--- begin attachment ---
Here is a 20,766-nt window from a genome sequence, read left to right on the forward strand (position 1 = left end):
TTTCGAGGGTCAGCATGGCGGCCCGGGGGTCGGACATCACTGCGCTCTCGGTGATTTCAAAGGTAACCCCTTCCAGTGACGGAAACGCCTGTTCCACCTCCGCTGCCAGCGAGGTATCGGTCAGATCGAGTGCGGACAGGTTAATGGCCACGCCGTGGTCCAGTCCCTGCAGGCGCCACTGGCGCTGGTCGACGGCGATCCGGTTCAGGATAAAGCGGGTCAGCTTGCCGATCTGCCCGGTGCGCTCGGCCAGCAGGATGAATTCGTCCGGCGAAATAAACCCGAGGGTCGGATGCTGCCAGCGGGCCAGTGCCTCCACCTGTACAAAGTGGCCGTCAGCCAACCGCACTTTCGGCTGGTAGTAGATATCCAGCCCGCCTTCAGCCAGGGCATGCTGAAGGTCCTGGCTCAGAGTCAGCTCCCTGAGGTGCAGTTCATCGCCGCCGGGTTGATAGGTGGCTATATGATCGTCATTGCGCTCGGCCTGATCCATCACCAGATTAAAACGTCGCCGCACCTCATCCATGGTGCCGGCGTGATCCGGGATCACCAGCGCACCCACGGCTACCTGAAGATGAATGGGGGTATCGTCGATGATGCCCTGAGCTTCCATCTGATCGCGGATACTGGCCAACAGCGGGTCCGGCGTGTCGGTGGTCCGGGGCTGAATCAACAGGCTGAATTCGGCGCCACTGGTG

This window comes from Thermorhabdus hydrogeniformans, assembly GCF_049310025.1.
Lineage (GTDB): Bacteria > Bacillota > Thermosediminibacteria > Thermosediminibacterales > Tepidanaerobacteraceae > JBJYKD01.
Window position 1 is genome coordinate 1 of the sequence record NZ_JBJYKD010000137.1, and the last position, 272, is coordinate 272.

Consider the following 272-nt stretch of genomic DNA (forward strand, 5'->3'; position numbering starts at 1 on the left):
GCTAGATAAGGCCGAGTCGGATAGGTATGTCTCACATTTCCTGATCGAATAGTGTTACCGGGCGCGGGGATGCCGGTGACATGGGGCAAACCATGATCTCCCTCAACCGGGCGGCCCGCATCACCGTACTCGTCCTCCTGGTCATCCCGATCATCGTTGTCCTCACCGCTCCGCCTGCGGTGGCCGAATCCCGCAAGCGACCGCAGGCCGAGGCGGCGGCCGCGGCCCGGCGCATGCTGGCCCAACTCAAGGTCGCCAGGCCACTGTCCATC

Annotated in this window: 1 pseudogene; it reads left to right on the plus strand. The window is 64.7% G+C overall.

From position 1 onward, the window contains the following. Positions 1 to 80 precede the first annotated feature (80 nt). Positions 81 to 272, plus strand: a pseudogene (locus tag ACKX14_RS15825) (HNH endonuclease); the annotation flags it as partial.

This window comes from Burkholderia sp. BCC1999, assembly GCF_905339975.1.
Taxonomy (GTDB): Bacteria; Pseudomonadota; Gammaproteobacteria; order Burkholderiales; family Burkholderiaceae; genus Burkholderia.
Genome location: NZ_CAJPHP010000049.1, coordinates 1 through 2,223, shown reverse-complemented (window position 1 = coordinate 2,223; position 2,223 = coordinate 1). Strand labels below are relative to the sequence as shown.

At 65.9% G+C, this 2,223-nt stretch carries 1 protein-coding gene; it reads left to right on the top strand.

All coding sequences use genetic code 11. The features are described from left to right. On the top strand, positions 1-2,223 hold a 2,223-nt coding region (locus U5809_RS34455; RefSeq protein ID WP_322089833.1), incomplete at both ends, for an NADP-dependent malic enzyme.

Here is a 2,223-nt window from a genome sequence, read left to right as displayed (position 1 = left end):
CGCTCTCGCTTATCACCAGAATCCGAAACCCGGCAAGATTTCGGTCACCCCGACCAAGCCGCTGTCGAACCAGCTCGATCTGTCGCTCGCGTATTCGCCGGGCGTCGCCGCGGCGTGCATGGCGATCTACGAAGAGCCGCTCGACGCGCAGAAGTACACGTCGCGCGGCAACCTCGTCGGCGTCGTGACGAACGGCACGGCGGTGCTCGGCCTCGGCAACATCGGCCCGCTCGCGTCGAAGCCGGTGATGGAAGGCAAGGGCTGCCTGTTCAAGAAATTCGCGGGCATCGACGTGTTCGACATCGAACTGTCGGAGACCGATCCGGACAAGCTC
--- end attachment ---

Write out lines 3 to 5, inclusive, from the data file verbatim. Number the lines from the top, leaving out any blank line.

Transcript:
This window comes from Thermorhabdus hydrogeniformans, assembly GCF_049310025.1.
Lineage (GTDB): Bacteria > Bacillota > Thermosediminibacteria > Thermosediminibacterales > Tepidanaerobacteraceae > JBJYKD01.
Window position 1 is genome coordinate 1 of the sequence record NZ_JBJYKD010000137.1, and the last position, 272, is coordinate 272.